The USA began an Embargo of Cuba in 1960 in response to the government nationalizing the oil industry. American companies were not compensated for this rash action. In retaliation, President John Kennedy prevented any US products from being shipped to Cuba. It’s still in effect.
As we know, the Castro regime did not skip a beat with their Communist buddy, the Soviet Union, propping them up. Life went on without us. That meant without our cars and parts to keep them running.
Families who had owned pre-1960 autos continued to drive them. With the passage of time, they needed service and parts – but they could not get them from the USA. Other countries did not honor our embargo, so plenty of Lada’s Hyundai’s Dae Woo and Mercedes filled the streets.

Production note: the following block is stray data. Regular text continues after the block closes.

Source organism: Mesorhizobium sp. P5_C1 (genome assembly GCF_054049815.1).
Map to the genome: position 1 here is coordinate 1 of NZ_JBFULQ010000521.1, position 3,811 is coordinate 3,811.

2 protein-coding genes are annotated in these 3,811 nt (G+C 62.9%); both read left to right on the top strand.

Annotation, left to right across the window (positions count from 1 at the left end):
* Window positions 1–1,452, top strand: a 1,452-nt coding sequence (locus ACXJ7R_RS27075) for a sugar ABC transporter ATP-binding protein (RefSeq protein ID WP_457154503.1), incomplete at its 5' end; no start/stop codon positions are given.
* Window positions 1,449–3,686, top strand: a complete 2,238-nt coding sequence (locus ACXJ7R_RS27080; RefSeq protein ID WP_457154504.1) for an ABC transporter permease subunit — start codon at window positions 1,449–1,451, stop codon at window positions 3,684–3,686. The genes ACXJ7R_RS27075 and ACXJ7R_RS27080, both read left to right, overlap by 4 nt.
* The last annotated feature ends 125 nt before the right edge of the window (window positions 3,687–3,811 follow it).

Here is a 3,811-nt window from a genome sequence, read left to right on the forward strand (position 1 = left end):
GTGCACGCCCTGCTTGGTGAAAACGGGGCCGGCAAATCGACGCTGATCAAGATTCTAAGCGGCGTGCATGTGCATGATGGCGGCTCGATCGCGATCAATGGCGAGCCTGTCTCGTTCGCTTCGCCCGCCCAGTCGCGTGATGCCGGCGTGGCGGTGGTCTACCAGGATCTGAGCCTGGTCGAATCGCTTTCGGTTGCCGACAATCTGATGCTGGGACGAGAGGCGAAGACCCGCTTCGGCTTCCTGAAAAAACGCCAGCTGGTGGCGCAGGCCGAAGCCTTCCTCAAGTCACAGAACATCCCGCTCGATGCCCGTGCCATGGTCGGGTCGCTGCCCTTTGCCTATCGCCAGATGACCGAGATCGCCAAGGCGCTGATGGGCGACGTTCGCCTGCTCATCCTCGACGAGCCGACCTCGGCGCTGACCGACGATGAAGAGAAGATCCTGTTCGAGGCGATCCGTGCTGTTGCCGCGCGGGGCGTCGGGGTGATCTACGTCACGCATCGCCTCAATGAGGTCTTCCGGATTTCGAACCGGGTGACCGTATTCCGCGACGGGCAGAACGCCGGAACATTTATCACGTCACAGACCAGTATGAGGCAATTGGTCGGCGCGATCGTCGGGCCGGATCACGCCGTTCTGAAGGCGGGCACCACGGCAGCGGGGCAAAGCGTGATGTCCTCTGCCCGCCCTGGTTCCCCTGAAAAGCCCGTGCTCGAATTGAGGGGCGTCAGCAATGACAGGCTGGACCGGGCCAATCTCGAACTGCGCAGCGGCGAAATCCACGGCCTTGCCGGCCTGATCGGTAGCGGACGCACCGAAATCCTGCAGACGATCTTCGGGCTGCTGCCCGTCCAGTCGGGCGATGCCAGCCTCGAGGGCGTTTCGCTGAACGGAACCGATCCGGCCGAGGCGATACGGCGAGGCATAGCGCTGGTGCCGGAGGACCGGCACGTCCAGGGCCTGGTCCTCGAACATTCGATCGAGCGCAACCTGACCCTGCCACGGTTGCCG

The average Jose could not afford them, so they kept the old cars running. They literally had them moving with bailing wire and duct tape. As parts were needed, they fabricated them.
Decades passed and Father time took its toll on the cars. The Cuban
Decades passed and Father time took its toll on the cars. The Cuban embargo continued. Gradually, the cars became taxi’s, taking people here and theree.
Fast forward to today. With the so-called “Cuban thaw,” brought about by Presidents Raul Castro and Barrack Obama, Americans were once again allowed to visit.
Those cars have a new life. Visitors can hire one for about $30 for a one-hour spin through town. They can also be had for 7 hours for about $250. Fun fun fun.
If the thaw continues, these cars will be snapped up by collectors and the owners will make a bundle.
Put a trip in a 1959 Buick next time you are in Havana. Let us know if you’d like to take a cruise there for free…..I’ve been twice this year. Drop us a comment to learn how.